English 11: Writing Portfolio    
Essay the First

Essay the Second

Essay the Third

Essay the Fourth

   

 

 

 

 

 

 

 

 

 

 

 

 

 

 

 

It all started in the early 1900’s when my grandmother Kay Cloreghty came over to America as an immigrant.  She moved to South Boston when she arrived here and lived at the base of Dorchester Heights, which is a historical revolutionary war monument and park.  My grandmother would then walk her dog Flash up to Dorchester Heights each day.  She would also sit on the benches and watch the sunrise and set with my grandfather almost everyday.  Dorchester Heights was very important to her and she cherished her time up there.  She would always talk about the beautiful view of the water and downtown and how the skyline had changed so much since she was born.
 
I was born in 1987 and grew up a stones throw away from Dorchester Heights.  As a child my grandmother would bring my friends and I up there to play and eat lunch.  We played with all the dogs up there and it was always my favorite place to be.  My grandfather died in the early 1990’s and it really broke my grandmothers heart but Dorchester Heights seemed to relieve some of her pain.  The Heights as we called it became a gathering place for our family and friends every year on July 4th, as we would watch the fireworks burst and illuminate the sky with shades of red, blue, and gold.  Sometimes I would just go up there and lay down in the grass or I would bring a girlfriend up there and we would sit as the time slowly passed.  
 
My grandmother always said how Dorchester Heights meant so much to her.  She thought it meant freedom because of what it stood for.  In case you don’t know George Washington won and important military battle at Dorchester Heights when the British evacuated Boston.  This became the first staple of American history, which my grandmother never forgot.  The Heights was our backyard where my family would share the good times and the bad times.  In the winter we would sled down the hill and scurry about in the snow until it felt as if frostbite would surely set in.  In the summer we would play baseball or football for hours until mom called us in for dinner.  Games of hide and seek would go on forever with out getting old.  Every once and a while the tour guide would let us go up into the monument and climb the old spiral staircase to the very top.  We would look out and view the city to the right and to the left there was water as far as the eye could see.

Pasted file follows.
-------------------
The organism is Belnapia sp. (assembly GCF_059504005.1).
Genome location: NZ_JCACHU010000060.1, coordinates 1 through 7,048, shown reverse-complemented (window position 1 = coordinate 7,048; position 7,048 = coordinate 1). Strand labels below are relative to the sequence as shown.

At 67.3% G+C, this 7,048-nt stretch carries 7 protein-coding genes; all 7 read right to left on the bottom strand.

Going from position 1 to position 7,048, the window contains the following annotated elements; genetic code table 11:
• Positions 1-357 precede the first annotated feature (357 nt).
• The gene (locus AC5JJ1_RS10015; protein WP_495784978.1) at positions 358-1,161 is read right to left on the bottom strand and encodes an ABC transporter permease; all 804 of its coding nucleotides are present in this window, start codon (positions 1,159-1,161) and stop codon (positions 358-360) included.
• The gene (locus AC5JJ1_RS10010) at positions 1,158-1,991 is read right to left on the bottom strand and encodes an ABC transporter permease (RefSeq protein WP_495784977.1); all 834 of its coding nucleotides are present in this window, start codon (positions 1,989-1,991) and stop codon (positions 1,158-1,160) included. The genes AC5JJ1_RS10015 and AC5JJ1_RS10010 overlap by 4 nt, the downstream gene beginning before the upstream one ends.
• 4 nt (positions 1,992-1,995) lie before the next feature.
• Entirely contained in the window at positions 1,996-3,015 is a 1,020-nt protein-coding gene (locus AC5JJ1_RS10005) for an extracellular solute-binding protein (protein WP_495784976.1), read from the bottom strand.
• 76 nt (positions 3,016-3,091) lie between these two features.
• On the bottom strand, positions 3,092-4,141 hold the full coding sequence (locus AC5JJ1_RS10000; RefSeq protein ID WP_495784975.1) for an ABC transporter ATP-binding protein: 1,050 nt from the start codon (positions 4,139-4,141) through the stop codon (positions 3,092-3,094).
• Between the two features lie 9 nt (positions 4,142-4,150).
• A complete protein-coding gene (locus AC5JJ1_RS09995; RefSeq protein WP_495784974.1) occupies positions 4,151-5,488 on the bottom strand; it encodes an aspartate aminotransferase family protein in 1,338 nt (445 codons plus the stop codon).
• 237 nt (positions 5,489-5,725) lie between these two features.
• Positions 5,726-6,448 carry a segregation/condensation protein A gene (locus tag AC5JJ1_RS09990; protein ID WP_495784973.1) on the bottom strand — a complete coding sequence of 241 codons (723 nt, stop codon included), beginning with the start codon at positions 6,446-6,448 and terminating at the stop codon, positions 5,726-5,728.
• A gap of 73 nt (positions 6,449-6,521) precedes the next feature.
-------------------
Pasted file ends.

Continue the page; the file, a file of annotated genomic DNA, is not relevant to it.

Dorchester Heights meant freedom to my family for many reasons, which can’t be described.  In Ireland things hadn’t been going so well but in America it was a new start and new beginning full of opportunity. My grandmother would say " the Heights is like my statue of liberty". My family had discovered the American dream and the Heights played a major role in that process.  After a day like September 11th, which was a day I will never forget I would venture up the Heights and look at the buildings and watch the planes, fly overhead.  It was there I noticed that everyday I was there planes flew overhead and I didn’t even glance up at them but after a tragic event like this I watched them inventively until the would land.  I couldn’t fathom how people could fly a plane into a building and I would sit on the bench and think for an hour or so and reflect on what had happened.  Since that day I have not visited the Heights but I do not know why.  After September 11th it no longer stood for the good times but it reminded me of the bad that people could do.  I also realized how important freedom is in America and why people like the terrorists want to take it away from us.  I think somehow they did take freedom away from me that day because I haven’t been up there since so in some way they achieved what they set out to do.